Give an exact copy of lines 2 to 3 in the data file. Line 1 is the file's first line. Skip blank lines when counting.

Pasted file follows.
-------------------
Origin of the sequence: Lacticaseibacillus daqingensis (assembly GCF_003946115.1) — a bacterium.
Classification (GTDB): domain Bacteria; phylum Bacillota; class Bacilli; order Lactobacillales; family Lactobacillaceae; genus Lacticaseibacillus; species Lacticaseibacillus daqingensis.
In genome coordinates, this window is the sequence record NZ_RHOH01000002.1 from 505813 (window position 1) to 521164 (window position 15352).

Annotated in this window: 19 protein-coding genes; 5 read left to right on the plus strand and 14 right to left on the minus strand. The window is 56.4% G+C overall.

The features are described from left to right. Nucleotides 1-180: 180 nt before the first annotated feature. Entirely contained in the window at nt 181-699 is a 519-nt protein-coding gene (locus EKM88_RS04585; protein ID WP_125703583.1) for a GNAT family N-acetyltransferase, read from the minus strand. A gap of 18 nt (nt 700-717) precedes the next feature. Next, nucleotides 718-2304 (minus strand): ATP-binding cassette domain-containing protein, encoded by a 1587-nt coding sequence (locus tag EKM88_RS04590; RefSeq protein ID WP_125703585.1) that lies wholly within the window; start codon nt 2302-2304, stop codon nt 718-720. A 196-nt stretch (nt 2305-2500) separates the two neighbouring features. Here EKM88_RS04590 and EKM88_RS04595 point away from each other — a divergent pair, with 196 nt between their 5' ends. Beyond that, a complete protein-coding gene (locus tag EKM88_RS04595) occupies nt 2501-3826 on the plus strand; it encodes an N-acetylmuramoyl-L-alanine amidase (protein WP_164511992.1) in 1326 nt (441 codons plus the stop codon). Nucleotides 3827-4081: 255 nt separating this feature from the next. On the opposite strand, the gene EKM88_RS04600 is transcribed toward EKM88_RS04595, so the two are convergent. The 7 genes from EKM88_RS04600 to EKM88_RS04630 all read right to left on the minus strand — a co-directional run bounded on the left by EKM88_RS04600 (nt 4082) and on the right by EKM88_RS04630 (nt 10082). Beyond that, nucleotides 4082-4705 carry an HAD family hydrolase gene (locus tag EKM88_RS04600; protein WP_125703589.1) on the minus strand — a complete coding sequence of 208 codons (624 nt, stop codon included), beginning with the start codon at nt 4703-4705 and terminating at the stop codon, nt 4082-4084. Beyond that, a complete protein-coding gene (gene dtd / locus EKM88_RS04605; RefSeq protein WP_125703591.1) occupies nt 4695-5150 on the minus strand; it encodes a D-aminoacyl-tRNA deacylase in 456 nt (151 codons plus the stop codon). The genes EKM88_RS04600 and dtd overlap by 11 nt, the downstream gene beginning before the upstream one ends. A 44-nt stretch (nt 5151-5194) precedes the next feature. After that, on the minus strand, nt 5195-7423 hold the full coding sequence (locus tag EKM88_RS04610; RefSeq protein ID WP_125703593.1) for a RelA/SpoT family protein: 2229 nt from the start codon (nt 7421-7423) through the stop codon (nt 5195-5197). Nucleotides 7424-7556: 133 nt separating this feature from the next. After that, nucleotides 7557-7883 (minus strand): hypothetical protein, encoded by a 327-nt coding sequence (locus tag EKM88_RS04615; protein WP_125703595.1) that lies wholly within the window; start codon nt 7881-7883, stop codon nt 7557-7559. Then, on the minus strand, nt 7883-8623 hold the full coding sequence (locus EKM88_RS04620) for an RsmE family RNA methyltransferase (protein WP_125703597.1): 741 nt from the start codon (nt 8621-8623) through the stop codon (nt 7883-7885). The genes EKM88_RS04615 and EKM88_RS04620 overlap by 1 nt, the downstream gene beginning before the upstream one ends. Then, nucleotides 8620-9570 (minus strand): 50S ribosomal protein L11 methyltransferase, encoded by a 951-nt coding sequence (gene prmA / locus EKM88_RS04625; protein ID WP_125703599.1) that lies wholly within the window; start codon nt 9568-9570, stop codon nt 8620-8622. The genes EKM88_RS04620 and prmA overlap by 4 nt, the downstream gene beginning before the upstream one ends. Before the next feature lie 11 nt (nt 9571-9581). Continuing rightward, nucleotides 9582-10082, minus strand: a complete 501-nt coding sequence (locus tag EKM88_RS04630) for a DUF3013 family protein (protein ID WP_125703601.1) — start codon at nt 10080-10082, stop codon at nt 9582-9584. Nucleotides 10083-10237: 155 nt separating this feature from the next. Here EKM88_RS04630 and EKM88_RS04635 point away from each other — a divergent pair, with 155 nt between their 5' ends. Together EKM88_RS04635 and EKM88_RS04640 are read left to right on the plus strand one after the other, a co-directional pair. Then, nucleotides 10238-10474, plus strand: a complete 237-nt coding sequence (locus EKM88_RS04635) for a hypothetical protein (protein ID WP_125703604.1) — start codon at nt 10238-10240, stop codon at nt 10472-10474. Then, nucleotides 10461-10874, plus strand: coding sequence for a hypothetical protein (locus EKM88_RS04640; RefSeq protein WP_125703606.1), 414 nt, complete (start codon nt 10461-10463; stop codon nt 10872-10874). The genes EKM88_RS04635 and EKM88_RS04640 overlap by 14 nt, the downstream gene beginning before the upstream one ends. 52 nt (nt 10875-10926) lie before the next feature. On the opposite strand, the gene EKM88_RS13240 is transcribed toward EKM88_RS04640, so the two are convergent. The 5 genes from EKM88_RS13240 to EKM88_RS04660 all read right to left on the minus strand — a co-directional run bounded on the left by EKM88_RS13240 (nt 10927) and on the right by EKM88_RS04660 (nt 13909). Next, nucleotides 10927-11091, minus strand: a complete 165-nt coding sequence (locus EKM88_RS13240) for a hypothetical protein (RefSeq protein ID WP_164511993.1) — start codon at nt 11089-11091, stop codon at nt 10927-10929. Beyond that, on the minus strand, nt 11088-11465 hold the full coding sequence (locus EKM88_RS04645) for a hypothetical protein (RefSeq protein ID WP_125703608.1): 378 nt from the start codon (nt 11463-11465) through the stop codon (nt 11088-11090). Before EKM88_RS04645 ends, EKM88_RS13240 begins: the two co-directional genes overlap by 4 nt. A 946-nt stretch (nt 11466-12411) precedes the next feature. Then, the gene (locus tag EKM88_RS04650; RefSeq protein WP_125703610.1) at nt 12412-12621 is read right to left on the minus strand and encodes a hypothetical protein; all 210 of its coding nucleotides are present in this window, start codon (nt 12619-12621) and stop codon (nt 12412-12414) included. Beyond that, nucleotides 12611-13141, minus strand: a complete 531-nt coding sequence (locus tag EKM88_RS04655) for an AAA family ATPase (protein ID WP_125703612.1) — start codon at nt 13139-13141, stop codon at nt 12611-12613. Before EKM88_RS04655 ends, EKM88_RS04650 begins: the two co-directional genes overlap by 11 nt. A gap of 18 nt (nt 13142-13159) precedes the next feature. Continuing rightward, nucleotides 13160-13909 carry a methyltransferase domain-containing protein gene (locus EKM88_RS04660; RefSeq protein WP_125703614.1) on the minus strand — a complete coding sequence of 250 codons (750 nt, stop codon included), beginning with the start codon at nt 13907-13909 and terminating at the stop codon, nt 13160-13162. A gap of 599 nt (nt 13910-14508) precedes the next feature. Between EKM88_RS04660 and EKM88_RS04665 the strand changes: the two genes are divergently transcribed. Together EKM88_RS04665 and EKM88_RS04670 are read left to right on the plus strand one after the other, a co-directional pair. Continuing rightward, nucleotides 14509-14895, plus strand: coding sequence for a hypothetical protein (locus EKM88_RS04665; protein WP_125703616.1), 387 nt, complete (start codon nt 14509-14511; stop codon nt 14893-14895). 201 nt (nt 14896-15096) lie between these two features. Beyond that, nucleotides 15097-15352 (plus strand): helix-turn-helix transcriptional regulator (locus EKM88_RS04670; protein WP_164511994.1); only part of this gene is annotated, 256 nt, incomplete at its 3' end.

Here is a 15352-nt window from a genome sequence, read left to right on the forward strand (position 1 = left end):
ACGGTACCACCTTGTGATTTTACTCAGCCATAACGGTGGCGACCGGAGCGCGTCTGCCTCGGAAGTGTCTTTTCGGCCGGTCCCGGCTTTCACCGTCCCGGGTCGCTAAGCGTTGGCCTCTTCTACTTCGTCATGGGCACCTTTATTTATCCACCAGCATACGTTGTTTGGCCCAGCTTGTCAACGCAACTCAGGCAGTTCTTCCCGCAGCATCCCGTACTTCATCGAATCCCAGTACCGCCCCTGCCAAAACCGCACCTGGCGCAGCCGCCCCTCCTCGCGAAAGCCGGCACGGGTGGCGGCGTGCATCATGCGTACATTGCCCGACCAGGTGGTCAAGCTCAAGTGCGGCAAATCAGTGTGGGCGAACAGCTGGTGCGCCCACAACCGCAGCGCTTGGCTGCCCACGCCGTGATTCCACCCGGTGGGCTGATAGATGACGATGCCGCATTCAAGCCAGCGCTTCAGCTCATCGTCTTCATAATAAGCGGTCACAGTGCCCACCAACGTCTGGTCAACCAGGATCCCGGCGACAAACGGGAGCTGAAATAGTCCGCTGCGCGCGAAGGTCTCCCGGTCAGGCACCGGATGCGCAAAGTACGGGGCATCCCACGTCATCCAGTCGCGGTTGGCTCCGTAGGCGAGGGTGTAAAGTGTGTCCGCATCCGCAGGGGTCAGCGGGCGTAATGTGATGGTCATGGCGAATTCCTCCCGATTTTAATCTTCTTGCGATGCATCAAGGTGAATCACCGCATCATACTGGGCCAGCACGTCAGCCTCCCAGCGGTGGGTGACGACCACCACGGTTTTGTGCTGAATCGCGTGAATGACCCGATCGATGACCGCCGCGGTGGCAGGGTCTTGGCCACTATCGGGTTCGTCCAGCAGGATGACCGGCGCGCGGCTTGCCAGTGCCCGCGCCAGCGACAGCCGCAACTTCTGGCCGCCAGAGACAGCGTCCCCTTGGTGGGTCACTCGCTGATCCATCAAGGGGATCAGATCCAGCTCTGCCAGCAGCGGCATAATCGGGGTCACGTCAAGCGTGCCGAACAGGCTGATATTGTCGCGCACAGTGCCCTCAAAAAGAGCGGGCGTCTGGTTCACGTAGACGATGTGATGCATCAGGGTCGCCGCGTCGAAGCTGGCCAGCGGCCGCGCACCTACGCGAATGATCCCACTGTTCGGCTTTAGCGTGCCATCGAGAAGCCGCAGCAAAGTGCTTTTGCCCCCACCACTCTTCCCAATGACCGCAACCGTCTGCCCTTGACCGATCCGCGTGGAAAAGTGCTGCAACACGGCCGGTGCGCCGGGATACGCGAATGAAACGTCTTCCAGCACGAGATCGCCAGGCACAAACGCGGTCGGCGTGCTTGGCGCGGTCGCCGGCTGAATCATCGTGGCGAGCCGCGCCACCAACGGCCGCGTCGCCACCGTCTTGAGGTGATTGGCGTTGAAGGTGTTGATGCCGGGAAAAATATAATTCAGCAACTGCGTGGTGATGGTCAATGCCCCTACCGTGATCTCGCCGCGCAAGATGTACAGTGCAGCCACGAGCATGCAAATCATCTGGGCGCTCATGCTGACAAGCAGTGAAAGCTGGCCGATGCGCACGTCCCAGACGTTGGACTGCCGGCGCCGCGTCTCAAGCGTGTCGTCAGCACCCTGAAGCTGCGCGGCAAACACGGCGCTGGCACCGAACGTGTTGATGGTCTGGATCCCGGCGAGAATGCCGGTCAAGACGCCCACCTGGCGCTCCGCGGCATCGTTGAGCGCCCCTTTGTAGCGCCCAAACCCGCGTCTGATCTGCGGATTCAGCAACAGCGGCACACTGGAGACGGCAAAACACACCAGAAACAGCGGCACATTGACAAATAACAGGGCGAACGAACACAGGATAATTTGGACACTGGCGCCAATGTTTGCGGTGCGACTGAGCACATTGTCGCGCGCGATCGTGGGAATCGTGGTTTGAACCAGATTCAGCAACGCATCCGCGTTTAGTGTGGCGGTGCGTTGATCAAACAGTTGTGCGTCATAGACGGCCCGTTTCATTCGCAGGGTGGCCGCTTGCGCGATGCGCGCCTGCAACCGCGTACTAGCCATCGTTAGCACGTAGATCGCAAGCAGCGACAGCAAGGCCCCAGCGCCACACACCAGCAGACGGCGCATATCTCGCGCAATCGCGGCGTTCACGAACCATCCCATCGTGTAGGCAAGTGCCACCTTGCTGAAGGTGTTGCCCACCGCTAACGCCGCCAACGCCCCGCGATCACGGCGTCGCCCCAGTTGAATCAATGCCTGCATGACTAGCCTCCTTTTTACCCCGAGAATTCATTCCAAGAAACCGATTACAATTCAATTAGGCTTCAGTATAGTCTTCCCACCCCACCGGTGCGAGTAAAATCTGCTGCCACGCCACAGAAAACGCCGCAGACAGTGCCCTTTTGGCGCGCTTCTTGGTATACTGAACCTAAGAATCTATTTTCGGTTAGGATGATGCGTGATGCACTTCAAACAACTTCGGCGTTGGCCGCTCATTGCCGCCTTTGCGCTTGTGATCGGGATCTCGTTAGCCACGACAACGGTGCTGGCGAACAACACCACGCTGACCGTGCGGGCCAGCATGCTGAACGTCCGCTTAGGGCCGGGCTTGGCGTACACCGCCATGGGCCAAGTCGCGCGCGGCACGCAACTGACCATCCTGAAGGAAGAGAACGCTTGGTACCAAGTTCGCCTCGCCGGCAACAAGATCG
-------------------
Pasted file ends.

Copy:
Classification (GTDB): domain Bacteria; phylum Bacillota; class Bacilli; order Lactobacillales; family Lactobacillaceae; genus Lacticaseibacillus; species Lacticaseibacillus daqingensis.
In genome coordinates, this window is the sequence record NZ_RHOH01000002.1 from 505813 (window position 1) to 521164 (window position 15352).